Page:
Journey to the Savage Planet

Let’s face it, earth is boring, and it’s also dying if reports about climate change are to be believed. Luckily for us, Typhoon Studios’ new game “Journey to the Savage Planet” lets players escape to a new world: AR-Y 29.

In “Journey to the Savage Planet,” players take control of an astronaut sent to AR-Y 29 by Kindred Aerospace, humanities 4th best interstellar exploration company. While initially there to see if it would be fit for human life, the astronaut soon discovers that there may be more than simple animals on the planet.

Don’t be fooled by the game’s serious sounding premise; this is one of the goofiest games I’ve played in a long time. The game constantly had me laughing at its witty dialogue and live action cutscenes. In fact, one of the best parts of “Journey to the Savage Planet” is its writing.

If you’ve played a first-person exploration game before then you know exactly what to expect with this game. “Journey to the Savage Planet” doesn’t recreate the wheel, but that doesn’t mean it’s bad. I had a ton of fun; sometimes a simple, short game is what you need.

What makes the game stand out from others, however, is the “savage planet” itself. AR-Y 29 is full of beautiful landscapes and quirky creatures. Each area brought with it something new and interesting, so I never got tired of exploring.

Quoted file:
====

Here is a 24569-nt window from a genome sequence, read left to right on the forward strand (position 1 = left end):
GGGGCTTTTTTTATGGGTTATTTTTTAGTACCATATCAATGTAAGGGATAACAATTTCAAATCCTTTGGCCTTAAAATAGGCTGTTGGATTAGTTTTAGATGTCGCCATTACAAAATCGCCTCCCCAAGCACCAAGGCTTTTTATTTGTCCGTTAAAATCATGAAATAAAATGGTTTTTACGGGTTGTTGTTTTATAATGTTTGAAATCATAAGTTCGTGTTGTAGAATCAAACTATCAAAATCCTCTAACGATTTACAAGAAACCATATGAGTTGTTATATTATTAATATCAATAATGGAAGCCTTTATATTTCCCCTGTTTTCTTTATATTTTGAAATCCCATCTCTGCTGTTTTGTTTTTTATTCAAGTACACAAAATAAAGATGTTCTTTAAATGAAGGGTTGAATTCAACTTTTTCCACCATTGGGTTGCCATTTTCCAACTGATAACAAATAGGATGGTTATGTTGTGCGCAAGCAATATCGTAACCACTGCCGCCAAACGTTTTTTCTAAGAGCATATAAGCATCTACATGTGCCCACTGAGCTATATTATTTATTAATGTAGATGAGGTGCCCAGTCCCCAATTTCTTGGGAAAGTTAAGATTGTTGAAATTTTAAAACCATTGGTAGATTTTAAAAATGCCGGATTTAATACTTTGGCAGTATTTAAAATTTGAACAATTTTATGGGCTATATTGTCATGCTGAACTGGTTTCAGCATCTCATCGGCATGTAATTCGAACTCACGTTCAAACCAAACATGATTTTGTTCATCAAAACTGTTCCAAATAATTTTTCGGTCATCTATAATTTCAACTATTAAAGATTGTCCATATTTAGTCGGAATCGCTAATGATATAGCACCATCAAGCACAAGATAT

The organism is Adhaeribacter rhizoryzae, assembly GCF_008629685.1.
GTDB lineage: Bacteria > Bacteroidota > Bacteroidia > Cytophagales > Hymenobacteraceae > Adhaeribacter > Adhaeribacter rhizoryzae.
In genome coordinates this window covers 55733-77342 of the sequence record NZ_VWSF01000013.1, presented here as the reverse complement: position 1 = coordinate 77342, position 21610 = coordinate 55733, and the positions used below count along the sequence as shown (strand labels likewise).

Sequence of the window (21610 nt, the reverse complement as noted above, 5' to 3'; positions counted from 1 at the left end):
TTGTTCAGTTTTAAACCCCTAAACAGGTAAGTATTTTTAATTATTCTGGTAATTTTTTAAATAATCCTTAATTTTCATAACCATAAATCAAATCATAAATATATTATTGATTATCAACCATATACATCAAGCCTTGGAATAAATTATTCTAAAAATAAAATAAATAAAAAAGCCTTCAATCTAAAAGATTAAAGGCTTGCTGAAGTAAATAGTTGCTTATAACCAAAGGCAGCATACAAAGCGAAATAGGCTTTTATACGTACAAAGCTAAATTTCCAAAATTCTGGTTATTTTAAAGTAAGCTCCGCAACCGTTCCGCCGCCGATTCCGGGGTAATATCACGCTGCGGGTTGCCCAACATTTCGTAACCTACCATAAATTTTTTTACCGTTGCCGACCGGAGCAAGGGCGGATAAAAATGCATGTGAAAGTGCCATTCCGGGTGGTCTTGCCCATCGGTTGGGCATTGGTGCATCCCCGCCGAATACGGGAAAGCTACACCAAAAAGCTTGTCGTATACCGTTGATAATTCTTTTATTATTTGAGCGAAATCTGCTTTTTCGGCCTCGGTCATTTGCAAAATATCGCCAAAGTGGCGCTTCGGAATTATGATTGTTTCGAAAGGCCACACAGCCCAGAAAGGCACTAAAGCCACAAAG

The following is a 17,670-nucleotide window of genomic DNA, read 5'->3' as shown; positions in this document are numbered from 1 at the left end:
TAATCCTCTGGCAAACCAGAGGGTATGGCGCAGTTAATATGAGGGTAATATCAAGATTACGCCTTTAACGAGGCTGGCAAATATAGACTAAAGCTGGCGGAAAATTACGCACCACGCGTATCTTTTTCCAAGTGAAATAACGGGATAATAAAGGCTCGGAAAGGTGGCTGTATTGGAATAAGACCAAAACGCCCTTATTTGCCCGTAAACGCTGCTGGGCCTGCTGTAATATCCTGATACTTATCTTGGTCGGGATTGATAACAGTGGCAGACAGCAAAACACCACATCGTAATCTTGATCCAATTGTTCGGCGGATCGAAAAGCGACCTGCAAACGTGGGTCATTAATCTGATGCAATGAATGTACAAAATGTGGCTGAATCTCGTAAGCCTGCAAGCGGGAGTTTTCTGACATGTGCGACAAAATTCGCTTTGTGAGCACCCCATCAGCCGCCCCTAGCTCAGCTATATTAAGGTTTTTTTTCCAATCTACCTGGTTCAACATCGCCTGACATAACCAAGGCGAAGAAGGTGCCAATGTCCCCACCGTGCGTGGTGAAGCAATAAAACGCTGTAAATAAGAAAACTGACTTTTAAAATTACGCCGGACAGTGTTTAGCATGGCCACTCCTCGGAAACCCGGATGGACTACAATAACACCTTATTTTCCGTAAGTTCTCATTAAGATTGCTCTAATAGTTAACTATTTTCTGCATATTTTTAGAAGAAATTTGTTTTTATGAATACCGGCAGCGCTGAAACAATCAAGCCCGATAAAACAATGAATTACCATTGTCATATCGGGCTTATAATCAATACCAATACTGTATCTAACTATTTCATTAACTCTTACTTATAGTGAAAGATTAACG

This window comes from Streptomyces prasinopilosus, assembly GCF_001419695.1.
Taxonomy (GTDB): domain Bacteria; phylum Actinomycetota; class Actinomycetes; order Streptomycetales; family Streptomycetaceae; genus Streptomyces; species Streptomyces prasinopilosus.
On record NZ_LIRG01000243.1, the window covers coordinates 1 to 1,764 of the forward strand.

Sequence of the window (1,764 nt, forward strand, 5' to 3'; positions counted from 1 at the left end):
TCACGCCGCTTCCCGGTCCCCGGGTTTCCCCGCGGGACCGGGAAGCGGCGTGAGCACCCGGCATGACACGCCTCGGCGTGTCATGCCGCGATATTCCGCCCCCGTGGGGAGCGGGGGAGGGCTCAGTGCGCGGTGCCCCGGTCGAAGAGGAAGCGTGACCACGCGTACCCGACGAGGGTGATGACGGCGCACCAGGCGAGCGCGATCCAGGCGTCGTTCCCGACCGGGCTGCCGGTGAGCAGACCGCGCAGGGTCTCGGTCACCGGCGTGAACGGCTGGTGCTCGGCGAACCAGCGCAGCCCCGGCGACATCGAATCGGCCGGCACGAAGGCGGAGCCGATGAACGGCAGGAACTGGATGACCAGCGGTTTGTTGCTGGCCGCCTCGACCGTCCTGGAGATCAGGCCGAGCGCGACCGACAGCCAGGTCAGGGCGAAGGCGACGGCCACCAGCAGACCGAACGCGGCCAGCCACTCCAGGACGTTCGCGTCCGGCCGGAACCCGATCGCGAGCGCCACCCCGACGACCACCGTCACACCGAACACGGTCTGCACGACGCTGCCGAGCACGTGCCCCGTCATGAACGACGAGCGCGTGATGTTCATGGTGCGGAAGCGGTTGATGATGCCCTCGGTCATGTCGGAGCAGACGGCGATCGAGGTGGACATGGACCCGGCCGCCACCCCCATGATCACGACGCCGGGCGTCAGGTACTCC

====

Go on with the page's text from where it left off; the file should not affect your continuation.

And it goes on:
The further you progress in “Journey to the Savage Planet,” the more tools and upgrades you get for your astronaut suit. These upgrades range from a grappling hook to a wieldable bomb fruit. These upgrades slowly change the way you play and open up tons of secrets and collectables if you choose to search for them.

While the game is by no means impressive graphically, it still looks good. The game goes for a more cartoony art style that works especially well on its creatures, with a few of them (such as the Puffer birds) being some of the most adorable creatures I’ve ever seen in video games. However, upon closer examination, some textures covering the environment can look muddy, which is disappointing.

This is where my praise for “Journey to the Savage Planet” stops. The combat game featured is incredibly simple, and while it does what it needs to do, it would’ve been nice to have something more than a simple pistol to fight off the hoards of angry creatures the game throws your way.

While story is certainly not the game’s focus, I was still disappointed by the way it wrapped up. Throughout most of the game, signs of intelligent life dot the planet. While one would expect a satisfying answer as to what these life forms are, you don’t get one. The game ends with a whimper instead of a bang which was a blemish on the rest of a mostly enjoyable experience.

A little more time in development would have done the game a lot of good. Some more polish on the combat, graphics and story could have made “Journey to the Savage Planet” a great game rather than just a good one.

As it stands now, however, “Journey to the Savage Planet” is an enjoyable sci-fi FPS exploration game that doesn’t overstay its welcome.

Review code provided by 505 Games. Game reviewed on an Xbox One S.


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